Want It

Walking to the office early one morning last year what I thought was a stroke of genius hit my brain, and I created this nifty little Insta-ready pic to remind myself. It dawned on me that I had trained myself restraint against truly desiring anything. I'd developed a pashmina of DGAF that comforted me so by eliminating any desire or expectation of myself or others. Life was light. Easy.

However, I wasn't fulfilled, so life also felt empty. My life, my experiences, didn't feel rich or enthralling. I was just going through the motions. If life is ups and downs of emotions, I was the absolute steady-state. I had become so scared of any sort of let-down that I'd built a Brown safe-grade security system in my life.

Wanting something is scary. It means committing to a particular desired outcome and opening yourself up to potential disappointment. Truly wanting can capitalize on our deepest insecurities. Saying something is important can make us think if we don't attain it, we lose. Wanting something can feel like if someone else achieves it first, they've won.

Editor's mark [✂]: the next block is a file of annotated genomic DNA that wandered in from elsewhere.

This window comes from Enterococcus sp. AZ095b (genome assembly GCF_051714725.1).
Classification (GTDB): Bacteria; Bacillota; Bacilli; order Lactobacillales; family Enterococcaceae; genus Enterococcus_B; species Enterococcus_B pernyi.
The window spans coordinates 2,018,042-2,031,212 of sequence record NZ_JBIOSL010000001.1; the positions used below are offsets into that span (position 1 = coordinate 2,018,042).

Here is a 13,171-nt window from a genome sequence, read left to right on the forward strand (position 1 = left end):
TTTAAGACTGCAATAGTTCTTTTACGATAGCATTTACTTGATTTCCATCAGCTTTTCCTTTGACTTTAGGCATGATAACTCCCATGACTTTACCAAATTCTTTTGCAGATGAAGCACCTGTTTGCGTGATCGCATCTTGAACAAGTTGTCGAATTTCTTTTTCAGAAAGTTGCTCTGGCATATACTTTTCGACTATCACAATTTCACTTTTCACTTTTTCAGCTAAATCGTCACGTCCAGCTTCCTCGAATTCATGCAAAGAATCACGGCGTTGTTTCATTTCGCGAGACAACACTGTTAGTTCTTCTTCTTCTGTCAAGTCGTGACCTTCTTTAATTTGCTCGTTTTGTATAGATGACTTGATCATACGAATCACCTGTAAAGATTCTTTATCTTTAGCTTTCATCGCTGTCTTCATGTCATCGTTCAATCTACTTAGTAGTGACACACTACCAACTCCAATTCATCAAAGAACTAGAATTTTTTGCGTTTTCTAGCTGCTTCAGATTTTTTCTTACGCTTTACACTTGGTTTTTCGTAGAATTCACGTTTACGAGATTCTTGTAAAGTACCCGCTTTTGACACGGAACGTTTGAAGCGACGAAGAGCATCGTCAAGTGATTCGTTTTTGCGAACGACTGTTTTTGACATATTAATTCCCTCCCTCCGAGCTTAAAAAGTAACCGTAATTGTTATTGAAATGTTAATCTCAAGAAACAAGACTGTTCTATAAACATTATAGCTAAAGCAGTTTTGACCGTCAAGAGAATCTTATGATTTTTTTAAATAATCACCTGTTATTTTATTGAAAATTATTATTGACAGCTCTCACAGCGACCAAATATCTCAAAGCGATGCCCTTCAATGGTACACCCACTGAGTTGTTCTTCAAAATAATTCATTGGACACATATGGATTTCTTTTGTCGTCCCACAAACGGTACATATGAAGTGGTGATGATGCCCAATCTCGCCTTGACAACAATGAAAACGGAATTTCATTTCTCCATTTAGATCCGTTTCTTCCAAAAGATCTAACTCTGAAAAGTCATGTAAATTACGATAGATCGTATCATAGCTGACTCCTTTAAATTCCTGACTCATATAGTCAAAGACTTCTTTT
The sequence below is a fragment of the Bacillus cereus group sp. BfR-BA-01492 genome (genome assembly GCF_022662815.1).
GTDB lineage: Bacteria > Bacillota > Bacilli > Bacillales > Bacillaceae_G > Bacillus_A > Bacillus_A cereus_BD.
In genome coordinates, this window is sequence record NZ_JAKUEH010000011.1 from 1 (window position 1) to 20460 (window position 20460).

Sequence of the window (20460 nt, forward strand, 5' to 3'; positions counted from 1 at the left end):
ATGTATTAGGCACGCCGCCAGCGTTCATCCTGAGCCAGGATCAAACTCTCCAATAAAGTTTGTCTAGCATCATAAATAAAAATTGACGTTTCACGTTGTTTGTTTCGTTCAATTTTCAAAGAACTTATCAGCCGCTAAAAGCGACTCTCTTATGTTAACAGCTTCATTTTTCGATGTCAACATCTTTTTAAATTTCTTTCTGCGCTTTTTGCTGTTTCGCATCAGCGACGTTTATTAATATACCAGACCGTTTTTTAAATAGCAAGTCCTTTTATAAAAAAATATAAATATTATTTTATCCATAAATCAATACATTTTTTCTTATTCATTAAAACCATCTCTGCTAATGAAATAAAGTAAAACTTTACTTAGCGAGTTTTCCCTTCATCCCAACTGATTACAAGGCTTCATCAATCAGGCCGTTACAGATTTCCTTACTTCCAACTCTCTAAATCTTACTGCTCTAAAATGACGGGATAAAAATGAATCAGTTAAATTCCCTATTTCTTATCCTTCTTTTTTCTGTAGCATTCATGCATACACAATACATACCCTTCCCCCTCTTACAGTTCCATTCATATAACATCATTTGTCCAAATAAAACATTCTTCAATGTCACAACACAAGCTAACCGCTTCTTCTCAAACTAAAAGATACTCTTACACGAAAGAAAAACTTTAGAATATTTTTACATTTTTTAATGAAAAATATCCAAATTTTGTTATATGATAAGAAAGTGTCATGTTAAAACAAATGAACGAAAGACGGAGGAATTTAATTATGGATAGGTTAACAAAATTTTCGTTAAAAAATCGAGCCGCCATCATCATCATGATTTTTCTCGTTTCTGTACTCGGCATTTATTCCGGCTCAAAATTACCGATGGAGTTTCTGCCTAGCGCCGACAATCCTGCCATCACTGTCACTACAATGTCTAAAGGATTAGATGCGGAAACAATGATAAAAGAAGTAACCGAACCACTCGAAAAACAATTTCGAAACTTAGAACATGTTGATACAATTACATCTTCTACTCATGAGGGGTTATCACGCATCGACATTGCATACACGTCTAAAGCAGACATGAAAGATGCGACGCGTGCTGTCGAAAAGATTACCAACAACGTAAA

It's okay to want. To desire. Doing so conveys to the universe what is important to us in some way, whatever the motivation. It commits us to reach for something; if the outcome is different than we anticipated, we pursued the journey, which is generally the most enriching. Accepting the vulnerability we feel through desire exhibits strength.

I made the commitment to myself to get comfortable with desire. It's been a process, but I'm much more aware these days when the defensive wall preventing heartbreak and disappointment starts to build. I'm more comfortable expressing my desire for a particular outcome and less scared of the potential perception of failure I previously feared. In doing so, I have felt my world open up. My options are limitless. I feel free, mostly from the constraints I had placed on myself. My journey is exciting and unpredictable, as I've opened myself up to a greater path. As a result, I am energized, inspired and humbled every single day.